Where Are We Going?

Philippians 1: Purpose Rooted in Love by Grace Staton

As January 2021 fades and the new month approaches, how many goals did you set for the coming year for yourself? If you are like 50% of America’s population, you set up plans and aspirations to become a “new and better” version of yourself. There is nothing wrong with this. I found myself setting the same goals for myself that I have been for as long as I can remember. “Eat healthier, read my Bible daily, get more exercise, read more books.” That list could go on until I bore myself reading this list of things that I had no true, long term strategies to bringing them to completion. Now, imagine Paul, Jesus’ beloved, imperfect Paul. Before Paul met and walked alongside Christ, I am sure his resolutions for a new year would have looked oddly like ours. He could have harped over his constant struggle to tame his tongue or control his eating habits. However, after Paul met Christ and learned His heart, it is fair to assume his goals shifted from temporary to eternal.

Last week, we went back to Acts 16 when Paul and Silas found themselves persecuted, yet again, for the sake of the gospel. We see the conversion of a woman named Lydia, who was a businessperson. Her heart was opened by Paul’s faithfulness of investing in the gospel and she was saved. We also saw Paul and Silas’s jailer and his household answer the call to salvation through the faithfulness of Paul and Silas’s worship in captivity. These gracious responses to the faith were all stemming from Paul’s eyes holding fast to eternity. Paul met Jesus with eyes only to see the things of this world, then we can see Paul’s story unfold and reveal the root of his obedience. Despite his circumstances, and even failures to be faithful, Paul matures and grows in confidence because of his walk with Christ. He is an imperfect example of walking in a manner worthy of carrying the gospel.

Paul wrote this letter to the Philippians while in prison. Philippi was the first city in present-day Europe where Paul established a church. As Paul opens his letter, he begins by expressing his thankfulness in his prayers for this church. This says a lot about how Paul views his relationships with fellow believers. I know that if I could choose one person to pray for me, I would want Paul. Paul is someone who you can count on to be faithful in praying for you. In this reminder of his prayers, Paul is descriptive in the ways he is praying for them. His intentions are made known through these prayers. Firstly, he is thankful for them; he gives prayers of thanksgiving not only for them, but also for their salvation! This is how I want to pray for my brothers and sisters: faithfully and full of thanksgiving. Paul assures them that, “...he who began a good work in you will bring it to completion...” (Phil. 1:6 ESV) By saying that, Paul is also offering encouragement. This encouragement, however, is not simply, “You’re doing great! You can do this!” No. Paul is also reminding them of the keeper of their newfound abundance of life. He points to the ultimate promise-keeper who will bring this good work to completion. This is their subtle reminder that they cannot do this apart from Christ.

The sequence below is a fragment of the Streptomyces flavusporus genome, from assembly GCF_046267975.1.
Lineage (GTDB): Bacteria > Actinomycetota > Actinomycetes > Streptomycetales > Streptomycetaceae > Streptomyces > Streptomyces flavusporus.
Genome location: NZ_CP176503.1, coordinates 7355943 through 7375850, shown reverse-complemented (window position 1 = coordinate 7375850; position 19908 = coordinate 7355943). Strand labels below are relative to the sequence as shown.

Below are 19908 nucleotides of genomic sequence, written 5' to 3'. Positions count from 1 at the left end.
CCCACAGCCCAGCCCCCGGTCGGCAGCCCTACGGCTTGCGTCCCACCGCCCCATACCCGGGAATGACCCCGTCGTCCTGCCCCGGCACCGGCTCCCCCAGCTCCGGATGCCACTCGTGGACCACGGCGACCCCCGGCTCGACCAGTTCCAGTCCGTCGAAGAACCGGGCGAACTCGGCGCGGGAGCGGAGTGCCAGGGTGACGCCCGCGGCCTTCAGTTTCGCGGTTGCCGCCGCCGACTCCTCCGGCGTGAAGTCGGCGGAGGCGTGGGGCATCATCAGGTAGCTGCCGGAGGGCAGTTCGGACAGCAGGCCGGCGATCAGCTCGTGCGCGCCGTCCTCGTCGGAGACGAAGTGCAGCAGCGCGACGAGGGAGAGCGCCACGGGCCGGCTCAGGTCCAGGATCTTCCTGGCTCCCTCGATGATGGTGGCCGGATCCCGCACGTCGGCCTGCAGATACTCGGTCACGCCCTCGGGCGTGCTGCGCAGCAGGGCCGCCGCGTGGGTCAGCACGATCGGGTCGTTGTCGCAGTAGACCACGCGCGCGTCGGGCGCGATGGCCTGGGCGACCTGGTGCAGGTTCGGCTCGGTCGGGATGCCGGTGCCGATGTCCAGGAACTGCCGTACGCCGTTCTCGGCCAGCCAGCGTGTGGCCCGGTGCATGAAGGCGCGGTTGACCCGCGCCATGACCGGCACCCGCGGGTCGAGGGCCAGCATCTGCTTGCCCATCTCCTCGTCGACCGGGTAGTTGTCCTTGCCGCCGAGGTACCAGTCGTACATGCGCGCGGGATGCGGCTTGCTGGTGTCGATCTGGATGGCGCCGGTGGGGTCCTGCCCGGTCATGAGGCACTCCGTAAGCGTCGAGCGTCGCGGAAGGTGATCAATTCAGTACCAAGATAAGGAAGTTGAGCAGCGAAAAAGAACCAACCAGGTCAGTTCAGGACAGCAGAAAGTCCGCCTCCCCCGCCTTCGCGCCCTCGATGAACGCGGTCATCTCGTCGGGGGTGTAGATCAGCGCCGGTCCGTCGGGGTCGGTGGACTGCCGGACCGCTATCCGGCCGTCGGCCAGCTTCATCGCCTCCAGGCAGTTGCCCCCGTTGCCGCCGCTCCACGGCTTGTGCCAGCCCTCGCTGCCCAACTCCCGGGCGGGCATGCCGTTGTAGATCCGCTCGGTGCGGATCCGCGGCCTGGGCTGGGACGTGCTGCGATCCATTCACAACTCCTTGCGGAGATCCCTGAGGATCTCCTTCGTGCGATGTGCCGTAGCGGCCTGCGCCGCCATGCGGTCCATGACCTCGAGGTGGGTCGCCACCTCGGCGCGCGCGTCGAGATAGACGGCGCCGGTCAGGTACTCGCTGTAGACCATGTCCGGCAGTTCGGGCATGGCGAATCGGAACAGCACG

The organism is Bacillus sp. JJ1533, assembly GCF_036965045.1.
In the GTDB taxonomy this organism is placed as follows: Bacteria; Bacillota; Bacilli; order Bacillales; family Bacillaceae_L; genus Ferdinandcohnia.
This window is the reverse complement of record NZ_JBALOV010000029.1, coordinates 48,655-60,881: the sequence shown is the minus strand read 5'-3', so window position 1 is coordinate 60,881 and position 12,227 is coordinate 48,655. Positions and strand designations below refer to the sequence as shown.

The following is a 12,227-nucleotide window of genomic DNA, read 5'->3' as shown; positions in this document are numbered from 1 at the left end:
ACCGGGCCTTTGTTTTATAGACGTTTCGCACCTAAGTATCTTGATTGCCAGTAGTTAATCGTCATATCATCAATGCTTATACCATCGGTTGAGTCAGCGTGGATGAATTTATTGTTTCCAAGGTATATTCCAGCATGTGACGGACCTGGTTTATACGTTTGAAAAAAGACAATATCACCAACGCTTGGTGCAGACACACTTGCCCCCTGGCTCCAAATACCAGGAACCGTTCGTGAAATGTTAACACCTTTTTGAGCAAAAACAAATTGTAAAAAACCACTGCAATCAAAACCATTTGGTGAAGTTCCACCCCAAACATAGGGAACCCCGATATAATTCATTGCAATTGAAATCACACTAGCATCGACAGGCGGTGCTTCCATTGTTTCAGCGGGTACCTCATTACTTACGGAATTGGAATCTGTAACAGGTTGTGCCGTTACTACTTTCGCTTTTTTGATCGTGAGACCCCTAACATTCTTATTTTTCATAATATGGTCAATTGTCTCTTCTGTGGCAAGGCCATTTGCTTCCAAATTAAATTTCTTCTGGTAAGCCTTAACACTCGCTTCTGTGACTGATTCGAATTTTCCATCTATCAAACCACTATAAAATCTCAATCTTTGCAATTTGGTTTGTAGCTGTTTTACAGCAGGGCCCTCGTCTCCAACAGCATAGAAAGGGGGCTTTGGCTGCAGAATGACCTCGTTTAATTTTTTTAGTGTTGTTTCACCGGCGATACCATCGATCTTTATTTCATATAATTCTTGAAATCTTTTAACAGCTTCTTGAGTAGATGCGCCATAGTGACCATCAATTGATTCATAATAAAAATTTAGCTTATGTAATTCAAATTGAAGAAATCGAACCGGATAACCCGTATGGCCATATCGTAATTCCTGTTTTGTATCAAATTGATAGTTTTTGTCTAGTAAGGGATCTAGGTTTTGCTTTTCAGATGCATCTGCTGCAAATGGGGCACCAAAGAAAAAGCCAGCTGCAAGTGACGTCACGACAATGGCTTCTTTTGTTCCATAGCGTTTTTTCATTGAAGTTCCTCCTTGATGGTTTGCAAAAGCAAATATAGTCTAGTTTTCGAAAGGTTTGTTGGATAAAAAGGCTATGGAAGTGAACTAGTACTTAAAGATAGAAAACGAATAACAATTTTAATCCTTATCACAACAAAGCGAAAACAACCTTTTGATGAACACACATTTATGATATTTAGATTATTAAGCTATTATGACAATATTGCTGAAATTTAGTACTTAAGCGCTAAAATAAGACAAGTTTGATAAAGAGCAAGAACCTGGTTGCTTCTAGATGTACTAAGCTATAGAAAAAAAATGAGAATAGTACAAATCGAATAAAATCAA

The next portion of his letter is spent explaining the advancement of the gospel. He explains to them that his circumstances, while they seemed to be more than unfortunate, served to spread the gospel and further the kingdom. Remember, Paul is in prison during the time he is writing this. He credits his imprisonment for becoming more confident in the Lord. He is choosing to seek joy despite his circumstances. Knowing this, we can conclude that Paul knows that this confidence is something outside of himself and his own capabilities. He never ceases giving credit where it is due.

Finally, Paul closes with a statement that easily sets the tone for the rest of this book, and the rest of his life. Verse 21 says, “For me, to live is Christ, and to die is gain.” This mindset is contagious. When we allow the truth which breaths our Christ is all we need to manifest itself into our minds and then our actions, we will see revival again. Paul even voices his conflicting desires of going to be with Christ and maintaining his obedience of spreading the gospel on this Earth. So, with this bold representation that Paul makes, he leaves his expectations clear for this church. Their call is still the same, but he is eager to hear about their hearts being renewed to carry out this gospel. Paul’s vulnerability to say that it is better to depart and be with God shows his heart for this cause.

Paul’s heart for his brothers and sisters in the faith is rooted in deep love and expectation to see their lives reflect Christ’s life. These relationships are deeper than just the usual “Hey, praying for you!” conversations between believers. Paul says that he yearns for them with the affection of Christ; he even says that it is right for him to feel this deeply for them because they are all partakers of grace with him. These relationships in the church are INTENTIONAL. Knowing that, those intentions must have Christ at the heart of them. Even our best efforts are tainted by sin, but with Him we can show rightful love and bring encouragement to our brothers and sisters.

Meditate on ways you can bring more purpose into your relationships with those in your life. Maybe even pray that you can bring more purpose into the goals you’ve already set for this year. Let’s spread the love we are called to by encouraging our own brothers in the faith. It starts with us. Let’s bring purpose and rightful intent back into our conversations with one another.


Grace Staton is a freshman at Vol State. She is an English Education major and a kick butt barista at Golly G's in Pleasant View. Come by and see her and request she make you a latte!

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